Poor Tim Hunter. For years, he has had to struggle, unfairly,
in the shadow of his literary doppelganger Harry Potter.
Fans of either fixated on their similarities, which admittedly
were once startling, but failed to notice just how different
the characters are - and how different their directions
Leave it to Tim's creator, Neil Gaiman, to prod another
writer, Si Spencer, into pushing the limits and changing
the spelling of Tim's title, too. With its subtitle evocative
of ordinary folk just trying to get by during a period of
chaos, the story is anything but ordinary.
Opening on a battlefield, the caption boxes immediately
tip us off that something is wrong. The soldiers are starving,
eating their dead but also feeding off of centaur meat.
Clearly, the siege on this otherworldly castle has gone
too long. It should come as no surprise that the officer
ordering soldiers killed for minor infractions (thus providing
fresh meat for the others) turns out to be John Constantine.
And yet it's still a surprise, because this can't quite
be the Constantine we know. For he is smack dab in the middle
of faerie, with the slightest of nods toward Fables,
and has been there for fifteen years. The war over magicks
has gotten out of hand, and only one young man can save
them all: the greatest wizard in all the lands.
Unfortunately, he has been hidden, and Constantine had
something to do with it. Not just Constantine, actually,
for Zatanna pops up here, too, and it's possible other somewhat
familiar supernatural characters will weave in and out of
the series. But how could this have been going on for fifteen
years, and where is Tim anyway?
The answer is brilliant and provocative, leaving no doubt
as to why the supernatural world cannot find him. It also
has the effect of a time anomaly in an episode of Star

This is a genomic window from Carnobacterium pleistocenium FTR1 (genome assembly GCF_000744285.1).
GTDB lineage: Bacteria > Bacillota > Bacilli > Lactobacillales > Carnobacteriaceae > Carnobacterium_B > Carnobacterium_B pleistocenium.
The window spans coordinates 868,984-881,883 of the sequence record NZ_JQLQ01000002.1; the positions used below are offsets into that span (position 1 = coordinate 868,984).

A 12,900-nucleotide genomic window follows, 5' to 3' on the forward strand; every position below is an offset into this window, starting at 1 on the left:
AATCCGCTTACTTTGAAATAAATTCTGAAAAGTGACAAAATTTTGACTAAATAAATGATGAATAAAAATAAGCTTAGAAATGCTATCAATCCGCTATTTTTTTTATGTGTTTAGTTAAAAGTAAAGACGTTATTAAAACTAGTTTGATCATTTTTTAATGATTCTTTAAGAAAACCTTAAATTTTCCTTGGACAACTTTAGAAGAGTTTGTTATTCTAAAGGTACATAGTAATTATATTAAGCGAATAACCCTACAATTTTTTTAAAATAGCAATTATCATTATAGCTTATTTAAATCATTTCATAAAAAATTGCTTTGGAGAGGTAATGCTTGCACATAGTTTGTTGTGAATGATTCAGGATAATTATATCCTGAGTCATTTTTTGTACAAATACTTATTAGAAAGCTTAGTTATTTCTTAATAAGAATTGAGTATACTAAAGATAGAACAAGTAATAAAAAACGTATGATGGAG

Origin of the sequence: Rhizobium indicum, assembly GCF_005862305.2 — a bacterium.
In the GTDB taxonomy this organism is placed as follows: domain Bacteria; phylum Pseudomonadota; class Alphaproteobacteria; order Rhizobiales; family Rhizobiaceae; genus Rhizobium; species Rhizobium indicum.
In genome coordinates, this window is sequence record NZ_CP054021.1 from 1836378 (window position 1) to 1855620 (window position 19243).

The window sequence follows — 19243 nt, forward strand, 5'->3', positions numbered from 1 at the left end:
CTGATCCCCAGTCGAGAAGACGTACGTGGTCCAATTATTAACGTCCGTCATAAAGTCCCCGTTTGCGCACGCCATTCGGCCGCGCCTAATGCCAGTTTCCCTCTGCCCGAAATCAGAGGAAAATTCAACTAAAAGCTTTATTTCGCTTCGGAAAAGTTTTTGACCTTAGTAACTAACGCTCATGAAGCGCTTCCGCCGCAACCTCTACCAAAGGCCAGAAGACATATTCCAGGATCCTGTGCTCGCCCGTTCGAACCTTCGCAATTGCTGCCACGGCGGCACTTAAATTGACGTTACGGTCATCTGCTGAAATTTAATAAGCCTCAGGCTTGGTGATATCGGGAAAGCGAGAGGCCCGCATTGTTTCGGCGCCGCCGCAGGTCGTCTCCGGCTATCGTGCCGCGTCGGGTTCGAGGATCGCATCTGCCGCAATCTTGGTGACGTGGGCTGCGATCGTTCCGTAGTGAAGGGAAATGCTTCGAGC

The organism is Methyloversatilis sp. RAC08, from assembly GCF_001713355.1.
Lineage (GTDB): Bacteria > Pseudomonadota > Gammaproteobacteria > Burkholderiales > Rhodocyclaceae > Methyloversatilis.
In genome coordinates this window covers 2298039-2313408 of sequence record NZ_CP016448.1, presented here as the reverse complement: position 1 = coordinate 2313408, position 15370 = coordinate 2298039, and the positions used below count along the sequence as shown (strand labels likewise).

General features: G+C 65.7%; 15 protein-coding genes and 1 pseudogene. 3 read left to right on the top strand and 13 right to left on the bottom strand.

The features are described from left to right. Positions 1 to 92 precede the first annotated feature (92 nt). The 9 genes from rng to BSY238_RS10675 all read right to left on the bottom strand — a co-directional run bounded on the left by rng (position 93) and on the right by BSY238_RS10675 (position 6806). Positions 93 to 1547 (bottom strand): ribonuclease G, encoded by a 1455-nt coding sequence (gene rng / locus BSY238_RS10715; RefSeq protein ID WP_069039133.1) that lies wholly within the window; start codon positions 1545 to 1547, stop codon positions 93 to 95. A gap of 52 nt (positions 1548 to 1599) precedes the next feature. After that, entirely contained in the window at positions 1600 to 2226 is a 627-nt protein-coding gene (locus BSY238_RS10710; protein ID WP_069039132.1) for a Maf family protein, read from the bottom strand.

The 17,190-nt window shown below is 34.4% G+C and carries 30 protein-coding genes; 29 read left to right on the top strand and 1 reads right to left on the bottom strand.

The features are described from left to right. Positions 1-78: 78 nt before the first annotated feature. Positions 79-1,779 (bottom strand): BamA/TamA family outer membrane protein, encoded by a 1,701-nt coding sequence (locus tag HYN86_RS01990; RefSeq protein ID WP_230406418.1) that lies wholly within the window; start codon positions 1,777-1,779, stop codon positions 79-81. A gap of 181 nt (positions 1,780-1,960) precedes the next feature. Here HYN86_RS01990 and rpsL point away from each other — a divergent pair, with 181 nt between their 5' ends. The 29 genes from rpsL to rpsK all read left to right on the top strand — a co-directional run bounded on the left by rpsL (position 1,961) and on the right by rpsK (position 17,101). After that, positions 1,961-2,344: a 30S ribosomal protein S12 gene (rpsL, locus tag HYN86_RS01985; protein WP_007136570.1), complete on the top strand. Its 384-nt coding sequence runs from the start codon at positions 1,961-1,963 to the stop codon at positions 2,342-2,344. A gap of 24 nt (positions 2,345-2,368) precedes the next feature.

Trek; Spencer gives in to trying to explain something
that dissipates the closer you look at it. Still, it's the
last place even the reader would think of looking.
It's been a while since I read The Books of Magic,
so I don't know if any of this fits in with how the previous
series ended. Thankfully, it doesn't matter. Spencer has
created a situation so immediate that you don't have time
to ponder where it might fit in Vertigo continuity, if there
even is such a thing. Even the presence of Constantine partially
defies questioning; if there's crap going on in other planes
of existence, chances are Constantine is involved. If you
go back to the first Books of Magic mini-series,
you'd note that Gaiman considers him an eternal trickster
But it's both a strength and a weakness, because Constantine
here seems at odds with his surroundings. It's hard to make
a case for how easily he has ascended to magical military
power. Spencer could have just as easily created a new character,
and we could have possibly bought it.
Artist Dean Ormston also seems a little out of place.
His work has a rough and scratchy look, intentionally exposing
the ugliness of faerie. But it also leaves little room for
a sense of wonderment and maybe even awe; the deliberate
primitivism is too distracting. In some places, the dark
forces gathering seem no less malevolent than the human
friends of Tim Hunter themselves.
Still, this first issue drops enough complex ideas to
have me hooked. Once and for all, it should clearly prove
that Tim Hunter and that other glasses-wearing boy wizard
are separated by far more than an age difference. Tim can
go anywhere, and Life During Wartime aims to take
him to exactly that destination.